Iran will not return to nuclear talks before new government is formed in Tehran

Iran has indicated that it will not return to talks aimed at a U.S. return to the 2015 nuclear deal until after a new government headed by President-elect Ebrahim Raisi takes office next month, U.S. officials said Wednesday.

The United States and its European partners had been awaiting word from Iran on when it was prepared to hold a seventh round of negotiations in Vienna. Talks began in April among signatories of the agreement, with Britain, France and Germany serving as U.S. go-betweens with Iran, which has refused direct contact with the Americans.

Russia and China also are signatories of the deal, which President Donald Trump withdrew the United States from in 2018.

In recent weeks, U.S. officials, speaking on the condition of anonymity to discuss the sensitive issue, have voiced impatience with the pace of the negotiations, saying they could not go on “indefinitely.” Among their concerns has been the steady Iranian expansion of its nuclear program beyond the agreement’s confines, all of which, Iran said, could be reversed once the United States agreed to lift the harsh Trump-imposed sanctions that have crippled its economy.

In the original deal signed during the Obama administration, Iran agreed to limit the quantity and quality of its uranium enrichment and accept strong international monitoring and verification in exchange for the removal of nuclear-related sanctions.

Although the International Atomic Energy Agency certified that Iran was complying, Trump left the agreement and began a “maximum pressure” campaign that he said would ensure that Iran would not build a nuclear weapon, something Tehran has always denied was its goal.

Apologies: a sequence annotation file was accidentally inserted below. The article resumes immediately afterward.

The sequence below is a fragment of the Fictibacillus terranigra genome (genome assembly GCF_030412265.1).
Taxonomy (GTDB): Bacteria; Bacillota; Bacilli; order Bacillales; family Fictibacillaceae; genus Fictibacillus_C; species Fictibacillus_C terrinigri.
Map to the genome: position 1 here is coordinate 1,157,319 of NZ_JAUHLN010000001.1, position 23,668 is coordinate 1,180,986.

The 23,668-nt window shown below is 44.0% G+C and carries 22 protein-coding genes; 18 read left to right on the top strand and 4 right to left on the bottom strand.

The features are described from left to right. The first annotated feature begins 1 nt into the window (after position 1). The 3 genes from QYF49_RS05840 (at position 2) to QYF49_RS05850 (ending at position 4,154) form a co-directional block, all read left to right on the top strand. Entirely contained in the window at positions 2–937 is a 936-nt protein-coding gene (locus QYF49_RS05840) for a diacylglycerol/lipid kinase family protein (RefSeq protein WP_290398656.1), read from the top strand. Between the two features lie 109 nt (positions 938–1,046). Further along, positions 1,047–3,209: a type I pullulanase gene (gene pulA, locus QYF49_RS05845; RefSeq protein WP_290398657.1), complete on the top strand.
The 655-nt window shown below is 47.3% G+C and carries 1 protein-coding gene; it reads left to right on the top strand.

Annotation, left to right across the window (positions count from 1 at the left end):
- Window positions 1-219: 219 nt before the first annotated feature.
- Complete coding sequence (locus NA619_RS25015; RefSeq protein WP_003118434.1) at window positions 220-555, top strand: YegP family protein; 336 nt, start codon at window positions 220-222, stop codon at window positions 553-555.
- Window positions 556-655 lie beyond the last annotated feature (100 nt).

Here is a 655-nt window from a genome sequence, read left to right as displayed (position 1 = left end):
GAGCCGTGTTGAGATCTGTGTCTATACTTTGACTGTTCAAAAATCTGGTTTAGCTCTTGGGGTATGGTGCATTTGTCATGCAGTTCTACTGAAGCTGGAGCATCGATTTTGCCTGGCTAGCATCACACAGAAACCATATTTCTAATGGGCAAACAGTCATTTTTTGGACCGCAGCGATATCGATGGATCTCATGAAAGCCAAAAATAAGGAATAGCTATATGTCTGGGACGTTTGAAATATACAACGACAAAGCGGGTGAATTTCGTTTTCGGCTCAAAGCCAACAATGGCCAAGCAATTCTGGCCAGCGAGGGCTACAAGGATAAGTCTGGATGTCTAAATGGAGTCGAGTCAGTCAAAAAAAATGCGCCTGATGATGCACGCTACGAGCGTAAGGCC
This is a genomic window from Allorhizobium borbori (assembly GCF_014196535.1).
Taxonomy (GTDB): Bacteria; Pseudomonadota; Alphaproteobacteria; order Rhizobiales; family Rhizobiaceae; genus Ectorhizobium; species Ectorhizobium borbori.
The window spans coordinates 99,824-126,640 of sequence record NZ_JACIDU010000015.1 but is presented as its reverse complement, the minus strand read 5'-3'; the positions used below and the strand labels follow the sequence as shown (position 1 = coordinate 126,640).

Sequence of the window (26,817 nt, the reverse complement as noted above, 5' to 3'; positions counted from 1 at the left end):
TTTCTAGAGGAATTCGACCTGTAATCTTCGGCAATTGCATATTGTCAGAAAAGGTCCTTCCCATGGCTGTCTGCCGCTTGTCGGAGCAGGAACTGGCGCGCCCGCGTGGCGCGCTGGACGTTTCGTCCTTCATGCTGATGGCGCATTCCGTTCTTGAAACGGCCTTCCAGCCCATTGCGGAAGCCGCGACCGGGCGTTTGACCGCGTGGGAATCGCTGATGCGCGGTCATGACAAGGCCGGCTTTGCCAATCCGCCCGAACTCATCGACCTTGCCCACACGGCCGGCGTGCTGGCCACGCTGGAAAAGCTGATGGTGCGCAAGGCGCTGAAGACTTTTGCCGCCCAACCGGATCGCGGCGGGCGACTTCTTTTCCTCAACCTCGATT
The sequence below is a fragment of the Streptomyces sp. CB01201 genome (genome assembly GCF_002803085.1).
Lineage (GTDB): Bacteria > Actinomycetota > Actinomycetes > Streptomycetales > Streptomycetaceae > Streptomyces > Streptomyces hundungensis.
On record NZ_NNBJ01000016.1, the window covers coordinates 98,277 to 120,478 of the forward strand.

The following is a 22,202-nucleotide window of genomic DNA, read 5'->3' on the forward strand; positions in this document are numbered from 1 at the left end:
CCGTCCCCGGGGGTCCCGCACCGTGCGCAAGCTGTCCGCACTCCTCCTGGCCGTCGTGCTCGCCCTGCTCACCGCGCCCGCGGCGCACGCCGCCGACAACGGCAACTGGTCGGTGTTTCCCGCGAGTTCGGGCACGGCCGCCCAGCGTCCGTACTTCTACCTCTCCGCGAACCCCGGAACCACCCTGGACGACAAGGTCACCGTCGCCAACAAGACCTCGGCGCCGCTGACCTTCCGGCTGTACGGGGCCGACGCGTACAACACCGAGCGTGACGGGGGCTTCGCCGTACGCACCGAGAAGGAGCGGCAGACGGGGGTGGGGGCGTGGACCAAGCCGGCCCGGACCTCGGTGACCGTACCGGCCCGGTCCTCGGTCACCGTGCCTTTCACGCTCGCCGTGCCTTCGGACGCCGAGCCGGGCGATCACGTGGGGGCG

President Biden campaigned on a pledge to return to the terms of the original agreement, saying it had successfully contained Iran. Under Trump’s policy, the administration has said, Iran’s “breakout time” — the amount of time it would take to produce enough highly enriched fissile material for one nuclear weapon — has decreased from about a year under the agreement to only a few months.

Both sides have said there has been progress in the talks, with Iran delineating the nuclear retreat it is prepared to make and the administration indicating the sanctions it is prepared to lift. Among the major hurdles to making a final agreement has been Iran’s insistence of a guarantee that no future U.S. administration will again leave the deal, as well as U.S. and European demands that it include a new Iranian commitment to follow-on talks about its other weapons programs, proxy wars in the region and human rights.

There is strong political opposition to reaching an accommodation in both the United States and Iran.

The administration and European allies initially hoped to finalize a deal under the outgoing Iranian government of President Hassan Rouhani, considered a relative moderate, before last month’s presidential election. Once that did not happen, their fallback was a deal in the interim between the election and Raisi’s assumption of the presidency and the formation of a government in August.

With the Iranian position communicated through third parties Wednesday, it is unclear when another negotiating round might be scheduled.

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